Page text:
Married to: Sharon
Children: Andrew, Brennan, KaiLi
Home Town: Camas, Washington
Religious Affiliation: Presbyterian Church (U.S.A.)
Employment: Pastor of Adult Discipleship and Formation Columbia Presbyterian Church, Vancouver, WA. USA
My purpose in maintaining this blog is to create a place for conversation around my most recent publication, Trinitarian Grace and Participation – an entry into the theology of Thomas F. Torrance. My intention is to post quotes, reflections, and section summaries in order to invite conversation around the issues which this raises. My great desire is to see the reality of our inclusion in Christ become a lived reality in the life of his people.
For more background on my journey, read on….
After completing my seminary studies at Regent College, I was fortunate to be called to serve as Associate Pastor for Congregational Care and Spiritual Development at Fremont Presbyterian Church in Sacramento. I was installed at Fremont in 1999 and enjoyed 8 ½ years of serving alongside the wonderful people there.
My primary focus at Fremont was in the area of spiritual formation, which suited me well after having studied under Eugene Peterson while at Regent. But Regent had planted some other seeds in me that were also looking for a way to grow – specifically, in relation to the Trinity. I had grown up with a very abstract and functional view of God as Trinity: abstract in the sense that it was sort of irrelevant or at the very least confusing; functional in the sense that the easiest and most common way they were talked about was like tag-team wrestlers – the Father creates, the Son saves, and the Spirit leads the Church through to the end. Well, Regent had suggested to me something more integrated and relational and I was looking for ways to explore that territory and mine its depths and fruitfulness for Christian living today.
Fast forward to March of 2007. It was Sunday morning and we had a guest preacher, Andrew Purves, whom I had invited to do a pastors preaching workshop for the presbytery. The time was approximately 9:48am and Dr. Purves had just finished his sermon on Phil 3:12-14 about how in his life, death, and resurrection to the right hand of the Father, Christ has grabbed hold of us and will never let us go, and as Andrew finished his prayer and went to sit down something happened that had never happened before nor has ever happened since – the traditional congregation clapped. They clapped…after the sermon! And here’s the thing. They weren’t clapping for Andrew or for what a great sermon he gave. They were cheering God, cheering the good news of the gospel that they had just heard and they were compelled to respond to with something like…gratitude and joy. It was in that moment that I received my call to go to Scotland. I felt God clearly saying to me, “Geordie, you need to go to Scotland to study trinitiarian theology so that you can come back to the Church and communicate this incredible gospel as clearly as Andrew just did.” From that point on, I had no doubts.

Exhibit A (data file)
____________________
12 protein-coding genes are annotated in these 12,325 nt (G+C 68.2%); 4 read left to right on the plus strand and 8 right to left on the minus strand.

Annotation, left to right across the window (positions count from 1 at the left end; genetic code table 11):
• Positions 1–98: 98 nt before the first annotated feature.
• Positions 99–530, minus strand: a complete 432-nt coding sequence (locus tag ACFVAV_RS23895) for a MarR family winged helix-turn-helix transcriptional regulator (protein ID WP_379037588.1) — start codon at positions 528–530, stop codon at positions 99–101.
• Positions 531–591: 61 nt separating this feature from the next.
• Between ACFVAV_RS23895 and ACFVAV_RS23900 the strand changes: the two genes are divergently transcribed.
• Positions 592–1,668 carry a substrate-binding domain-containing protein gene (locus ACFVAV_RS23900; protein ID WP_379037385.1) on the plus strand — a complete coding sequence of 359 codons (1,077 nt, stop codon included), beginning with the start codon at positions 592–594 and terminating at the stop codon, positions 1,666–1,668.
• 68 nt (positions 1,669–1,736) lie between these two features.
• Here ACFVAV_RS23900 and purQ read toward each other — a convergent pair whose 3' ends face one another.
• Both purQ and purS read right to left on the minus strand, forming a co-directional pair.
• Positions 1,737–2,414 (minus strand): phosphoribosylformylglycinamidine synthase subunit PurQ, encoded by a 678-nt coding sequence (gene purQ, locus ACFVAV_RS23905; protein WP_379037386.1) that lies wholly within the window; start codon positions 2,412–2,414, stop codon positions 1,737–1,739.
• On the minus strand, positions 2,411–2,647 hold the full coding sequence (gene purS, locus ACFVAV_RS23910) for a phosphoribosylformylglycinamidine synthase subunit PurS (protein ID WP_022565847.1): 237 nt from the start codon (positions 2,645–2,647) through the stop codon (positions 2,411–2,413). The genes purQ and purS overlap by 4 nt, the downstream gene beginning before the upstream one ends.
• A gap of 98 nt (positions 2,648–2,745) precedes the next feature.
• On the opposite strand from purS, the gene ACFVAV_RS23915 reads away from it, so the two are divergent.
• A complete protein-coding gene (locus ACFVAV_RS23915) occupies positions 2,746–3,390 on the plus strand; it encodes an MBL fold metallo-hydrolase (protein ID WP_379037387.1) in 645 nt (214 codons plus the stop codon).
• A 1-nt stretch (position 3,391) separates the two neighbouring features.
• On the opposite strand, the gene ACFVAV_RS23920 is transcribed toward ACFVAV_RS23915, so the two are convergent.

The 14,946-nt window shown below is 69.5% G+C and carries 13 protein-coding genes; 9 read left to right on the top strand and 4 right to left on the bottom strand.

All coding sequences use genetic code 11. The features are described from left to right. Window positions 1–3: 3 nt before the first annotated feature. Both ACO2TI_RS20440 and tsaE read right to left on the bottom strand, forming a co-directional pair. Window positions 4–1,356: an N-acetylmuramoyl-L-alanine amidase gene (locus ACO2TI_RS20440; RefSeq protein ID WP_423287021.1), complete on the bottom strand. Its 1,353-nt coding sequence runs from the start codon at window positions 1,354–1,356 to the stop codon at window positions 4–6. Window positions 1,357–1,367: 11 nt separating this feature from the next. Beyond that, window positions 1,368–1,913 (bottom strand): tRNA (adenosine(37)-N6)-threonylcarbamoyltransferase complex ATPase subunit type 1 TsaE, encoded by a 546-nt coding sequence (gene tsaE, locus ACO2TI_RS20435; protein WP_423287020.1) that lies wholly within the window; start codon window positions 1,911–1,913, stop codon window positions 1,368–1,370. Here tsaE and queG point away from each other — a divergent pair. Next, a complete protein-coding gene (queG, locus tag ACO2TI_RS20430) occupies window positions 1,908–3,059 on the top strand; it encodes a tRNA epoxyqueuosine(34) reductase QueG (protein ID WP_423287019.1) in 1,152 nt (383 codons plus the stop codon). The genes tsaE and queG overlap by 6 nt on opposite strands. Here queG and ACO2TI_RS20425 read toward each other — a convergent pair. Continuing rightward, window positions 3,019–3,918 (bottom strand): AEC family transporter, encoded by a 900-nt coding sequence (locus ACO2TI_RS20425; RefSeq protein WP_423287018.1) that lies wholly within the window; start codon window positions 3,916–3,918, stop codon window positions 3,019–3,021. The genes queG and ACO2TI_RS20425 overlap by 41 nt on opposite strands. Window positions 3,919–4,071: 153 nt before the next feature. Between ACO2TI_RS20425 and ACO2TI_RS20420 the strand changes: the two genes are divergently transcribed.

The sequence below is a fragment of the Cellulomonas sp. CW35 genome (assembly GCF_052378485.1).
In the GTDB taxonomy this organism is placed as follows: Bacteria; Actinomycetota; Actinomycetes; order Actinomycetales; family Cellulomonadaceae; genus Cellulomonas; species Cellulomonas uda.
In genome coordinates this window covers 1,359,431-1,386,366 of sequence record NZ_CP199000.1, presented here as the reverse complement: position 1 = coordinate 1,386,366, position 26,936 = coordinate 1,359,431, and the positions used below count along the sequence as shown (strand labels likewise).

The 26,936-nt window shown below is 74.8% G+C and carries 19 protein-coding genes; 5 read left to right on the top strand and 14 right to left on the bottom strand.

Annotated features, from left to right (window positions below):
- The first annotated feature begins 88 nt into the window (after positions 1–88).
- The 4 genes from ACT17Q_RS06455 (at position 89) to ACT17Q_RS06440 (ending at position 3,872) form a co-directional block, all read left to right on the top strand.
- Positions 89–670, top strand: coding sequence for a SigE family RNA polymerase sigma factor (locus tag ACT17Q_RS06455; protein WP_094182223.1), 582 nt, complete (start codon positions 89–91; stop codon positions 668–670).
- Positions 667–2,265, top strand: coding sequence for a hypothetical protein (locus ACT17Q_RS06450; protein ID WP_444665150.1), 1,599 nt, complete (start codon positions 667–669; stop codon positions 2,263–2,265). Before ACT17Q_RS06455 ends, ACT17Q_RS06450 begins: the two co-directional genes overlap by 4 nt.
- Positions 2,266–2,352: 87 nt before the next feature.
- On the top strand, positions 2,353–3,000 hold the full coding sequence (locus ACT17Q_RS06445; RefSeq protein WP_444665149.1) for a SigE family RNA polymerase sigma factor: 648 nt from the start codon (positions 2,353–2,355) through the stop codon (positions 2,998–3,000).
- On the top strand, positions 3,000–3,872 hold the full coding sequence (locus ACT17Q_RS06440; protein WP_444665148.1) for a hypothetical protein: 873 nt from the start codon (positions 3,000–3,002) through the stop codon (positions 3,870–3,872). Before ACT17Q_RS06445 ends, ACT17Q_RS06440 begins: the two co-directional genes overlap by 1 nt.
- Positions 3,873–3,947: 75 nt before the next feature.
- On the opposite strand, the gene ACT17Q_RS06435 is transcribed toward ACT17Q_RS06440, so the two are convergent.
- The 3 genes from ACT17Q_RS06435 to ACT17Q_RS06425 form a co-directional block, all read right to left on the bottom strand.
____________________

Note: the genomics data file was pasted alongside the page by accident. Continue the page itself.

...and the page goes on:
Shortly after that I submitted my resignation and a few months later we had sold our cars, our house, our children (no, we didn’t do that!), and most of our other possessions, and moved to a small town (Banchory) outside of Aberdeen, Scotland where I began post-graduate studies. It was a long journey. What I assumed would take 3-4 years ended up taking 6 (and then some), but by the summer of 2014 I had submitted and defended my thesis and was “doctored.”
And now the fruit of that looooong season has finally been published by the good people of Fortress Press in their “Emerging Scholars” series under the title, “Trinitarian Grace and Participation: An entry into the theology of TF Torrance.” What’s the book about? Well, basically, it is about Grace, and that Grace is not a “thing” or a “force” or some “legal status” we have before God; rather, Grace is a person (Jesus) in whom we are included, and because of whom we have communion with God. That is, through the Holy Spirit we are brought in and lifted up to fellowship with the Father through the Son. We think that grace exists because we are bad, but actually grace exists because God is good. Sadly, most Christians most of the time live as if it is all up to us and so we work really hard to be good people – we do “churchy” stuff, we read our bibles and say our prayers and serve the needy…when all the time God isn’t interested in our goodness. What God wants is for us to share in his life and love. That is the gospel: through the Spirit, you and I are included in Jesus’ relationship with the Father.
It’s been a wonderful journey, and it has changed me in many ways. It changes how I pray, how I parent, how I worship, how I think about service, how I preach and teach, how I relate to difficult people…. My prayer is that it will do that and more for Christ’s Church.